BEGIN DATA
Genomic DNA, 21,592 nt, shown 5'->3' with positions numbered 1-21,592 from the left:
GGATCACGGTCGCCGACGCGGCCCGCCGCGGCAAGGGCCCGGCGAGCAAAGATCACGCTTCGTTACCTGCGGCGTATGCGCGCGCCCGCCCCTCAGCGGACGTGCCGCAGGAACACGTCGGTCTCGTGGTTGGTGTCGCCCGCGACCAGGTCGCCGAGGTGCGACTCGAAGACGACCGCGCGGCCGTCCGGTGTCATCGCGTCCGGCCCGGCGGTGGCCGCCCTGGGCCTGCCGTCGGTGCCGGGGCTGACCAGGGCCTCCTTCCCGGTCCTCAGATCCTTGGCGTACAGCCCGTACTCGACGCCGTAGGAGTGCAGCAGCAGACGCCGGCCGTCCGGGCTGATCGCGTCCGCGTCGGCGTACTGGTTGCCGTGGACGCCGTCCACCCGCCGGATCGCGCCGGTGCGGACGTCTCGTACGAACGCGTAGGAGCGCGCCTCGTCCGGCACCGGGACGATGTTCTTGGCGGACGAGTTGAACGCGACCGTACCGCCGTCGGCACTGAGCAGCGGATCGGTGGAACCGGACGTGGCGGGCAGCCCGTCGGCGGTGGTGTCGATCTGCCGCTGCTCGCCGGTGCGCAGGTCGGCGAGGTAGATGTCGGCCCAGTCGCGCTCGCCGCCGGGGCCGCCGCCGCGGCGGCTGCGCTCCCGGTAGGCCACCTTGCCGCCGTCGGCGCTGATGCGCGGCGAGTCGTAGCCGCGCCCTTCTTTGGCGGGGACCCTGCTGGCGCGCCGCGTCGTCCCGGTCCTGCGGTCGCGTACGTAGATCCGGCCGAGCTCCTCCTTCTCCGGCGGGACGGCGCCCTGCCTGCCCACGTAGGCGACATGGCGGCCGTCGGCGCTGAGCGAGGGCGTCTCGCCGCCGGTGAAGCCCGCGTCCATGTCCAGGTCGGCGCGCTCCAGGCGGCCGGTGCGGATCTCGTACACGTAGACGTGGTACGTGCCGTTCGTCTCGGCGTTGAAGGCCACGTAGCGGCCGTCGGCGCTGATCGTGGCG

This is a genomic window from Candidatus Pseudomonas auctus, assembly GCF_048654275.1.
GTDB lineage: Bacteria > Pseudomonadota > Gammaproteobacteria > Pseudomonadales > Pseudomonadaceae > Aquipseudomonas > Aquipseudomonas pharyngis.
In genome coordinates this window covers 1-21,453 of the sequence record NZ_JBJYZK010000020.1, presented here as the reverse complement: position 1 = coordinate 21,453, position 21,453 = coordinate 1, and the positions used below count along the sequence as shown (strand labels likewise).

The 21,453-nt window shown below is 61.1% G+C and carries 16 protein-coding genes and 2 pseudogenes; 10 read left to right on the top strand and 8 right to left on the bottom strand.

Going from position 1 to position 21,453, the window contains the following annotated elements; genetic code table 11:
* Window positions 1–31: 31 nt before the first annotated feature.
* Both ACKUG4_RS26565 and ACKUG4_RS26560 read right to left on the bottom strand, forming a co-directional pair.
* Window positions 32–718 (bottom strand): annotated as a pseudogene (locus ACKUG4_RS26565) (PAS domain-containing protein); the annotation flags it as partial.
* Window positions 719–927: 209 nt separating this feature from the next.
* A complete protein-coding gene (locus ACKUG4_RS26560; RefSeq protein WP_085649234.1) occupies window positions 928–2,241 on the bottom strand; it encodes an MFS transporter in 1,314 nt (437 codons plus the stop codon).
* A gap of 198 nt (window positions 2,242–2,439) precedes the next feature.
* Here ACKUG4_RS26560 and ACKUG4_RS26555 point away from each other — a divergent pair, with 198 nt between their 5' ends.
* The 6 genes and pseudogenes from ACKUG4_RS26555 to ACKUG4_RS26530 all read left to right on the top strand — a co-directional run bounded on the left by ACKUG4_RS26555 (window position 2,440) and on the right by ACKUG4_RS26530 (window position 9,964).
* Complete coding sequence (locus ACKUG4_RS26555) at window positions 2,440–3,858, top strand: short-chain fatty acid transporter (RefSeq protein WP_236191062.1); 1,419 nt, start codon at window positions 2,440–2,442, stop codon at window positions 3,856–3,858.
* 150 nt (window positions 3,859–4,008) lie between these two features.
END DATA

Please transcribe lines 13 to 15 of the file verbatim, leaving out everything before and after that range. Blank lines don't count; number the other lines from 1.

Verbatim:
* A gap of 198 nt (window positions 2,242–2,439) precedes the next feature.
* Here ACKUG4_RS26560 and ACKUG4_RS26555 point away from each other — a divergent pair, with 198 nt between their 5' ends.
* The 6 genes and pseudogenes from ACKUG4_RS26555 to ACKUG4_RS26530 all read left to right on the top strand — a co-directional run bounded on the left by ACKUG4_RS26555 (window position 2,440) and on the right by ACKUG4_RS26530 (window position 9,964).